33 Years of the Digest ... founded August 21, 1981
Copyright © 2015 E. William Horne. All Rights Reserved.
The Telecom Digest for Aug 15, 2015
|We must fight spam for the same reason we fight crime: not because we are naive enough to believe that we will ever stamp it out, but because we do not want the kind of world that results when no one stands against crime. - Geoffrey Welsh|
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|Date: 14 Aug 2015 17:12:25 -0000 From: "John Levine" <email@example.com> To: firstname.lastname@example.org. Subject: Re: No more back-up DUN modem pools with DSL service? Message-ID: <email@example.com> >I'm flabbergasted most by item #3, no DUN back-up if DSL fails >somehow. Could that be an issue for my local PUC? or for the FCC? Probably not. I doubt that DSL is considered to be a safety critical service and these days few devices even have phone modems any more. R's, John|
|Date: Fri, 14 Aug 2015 14:26:33 +1000 From: David Clayton <dc33box-usenet2@NOSPAM.yahoo.com.au> To: firstname.lastname@example.org. Subject: Re: Still no Verizon FiOS for Boston Message-ID: <pan.2015.08.14.04.26.29.467798@NOSPAM.yahoo.com.au> On Wed, 12 Aug 2015 12:15:03 -0400, Bill Horne wrote: > Verizon tests ultra-fast Internet in Framingham, still no FiOS for Boston > > It's a speed junkie's dream: a 10-gigabit-per-second Internet connection. > > With a firehose of data like that, you could stream content to a 4K > television. You could download 100 books in two seconds. If you're a > business, you could get an edge over the competition by moving data > faster. And some lucky duck in Framingham got to experience it. ......... Given that any download rate is limited by the slowest link in the overall connection chain, has anyone in the "Real World" actually achieved these speeds from remote servers that may not even be on links that fast as well as serving thousands of other users on the same link? I'd like to see what the experience of people who have these mega-fast links is otherwise these numbers really don't mean a lot. -- Regards, David. David Clayton Melbourne, Victoria, Australia. Knowledge is a measure of how many answers you have, intelligence is a measure of how many questions you have.|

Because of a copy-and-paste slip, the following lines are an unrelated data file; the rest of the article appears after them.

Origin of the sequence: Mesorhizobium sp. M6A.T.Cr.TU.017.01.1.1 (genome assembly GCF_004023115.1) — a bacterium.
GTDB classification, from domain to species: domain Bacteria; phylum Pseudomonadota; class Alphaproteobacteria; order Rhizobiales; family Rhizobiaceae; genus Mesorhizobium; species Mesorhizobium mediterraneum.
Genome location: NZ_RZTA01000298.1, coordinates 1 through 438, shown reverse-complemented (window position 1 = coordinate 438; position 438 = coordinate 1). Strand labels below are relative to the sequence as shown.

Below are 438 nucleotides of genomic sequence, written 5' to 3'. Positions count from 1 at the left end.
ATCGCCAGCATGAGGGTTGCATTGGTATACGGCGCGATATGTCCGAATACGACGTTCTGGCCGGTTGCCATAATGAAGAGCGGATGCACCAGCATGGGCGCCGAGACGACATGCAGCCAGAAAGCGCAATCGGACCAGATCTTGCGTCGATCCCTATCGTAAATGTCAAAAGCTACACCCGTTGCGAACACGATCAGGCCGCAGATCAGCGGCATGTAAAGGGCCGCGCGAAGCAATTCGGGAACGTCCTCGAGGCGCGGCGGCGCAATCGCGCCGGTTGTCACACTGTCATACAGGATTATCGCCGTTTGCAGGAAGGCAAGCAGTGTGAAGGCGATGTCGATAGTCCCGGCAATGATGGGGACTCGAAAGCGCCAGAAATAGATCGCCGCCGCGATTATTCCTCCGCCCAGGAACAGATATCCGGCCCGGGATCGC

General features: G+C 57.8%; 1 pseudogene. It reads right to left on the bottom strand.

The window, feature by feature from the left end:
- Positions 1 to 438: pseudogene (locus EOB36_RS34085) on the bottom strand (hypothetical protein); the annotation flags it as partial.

|Date: Fri, 14 Aug 2015 14:30:05 +1000 From: David Clayton <dc33box-usenet2@NOSPAM.yahoo.com.au> To: email@example.com. Subject: Re: When Phone Encryption Blocks Justice Message-ID: <pan.2015.08.14.04.30.01.819464@NOSPAM.yahoo.com.au> On Wed, 12 Aug 2015 00:46:15 -0400, Monty Solomon wrote: > When Phone Encryption Blocks Justice > > In June, a father of six was shot dead on a Monday afternoon in Evanston, > Ill., a suburb 10 miles north of Chicago. The Evanston police believe that > the victim, Ray C. Owens, had also been robbed. There were no witnesses to > his killing, and no surveillance footage either. > > With a killer on the loose and few leads at their disposal, investigators > in Cook County, which includes Evanston, were encouraged when they found > two smartphones alongside the body of the deceased: an iPhone 6 running on > Apple's iOS 8 operating system, and a Samsung Galaxy S6 Edge running on > Google's Android operating system. Both devices were passcode protected. > > An Illinois state judge issued a warrant ordering Apple and Google to > unlock the phones and share with authorities any data therein that could > potentially solve the murder. Apple and Google replied, in essence, that > they could not - because they did not know the user's passcode. "Potentially"?!? Do they expect that the killer took a "Selfie" with one of the phones? This seems like the proverbial "Clutching at straws" rather than any "Blocking" of justice and using that false premise to further erode privacy. -- Regards, David. David Clayton Melbourne, Victoria, Australia. Knowledge is a measure of how many answers you have, intelligence is a measure of how many questions you have.|
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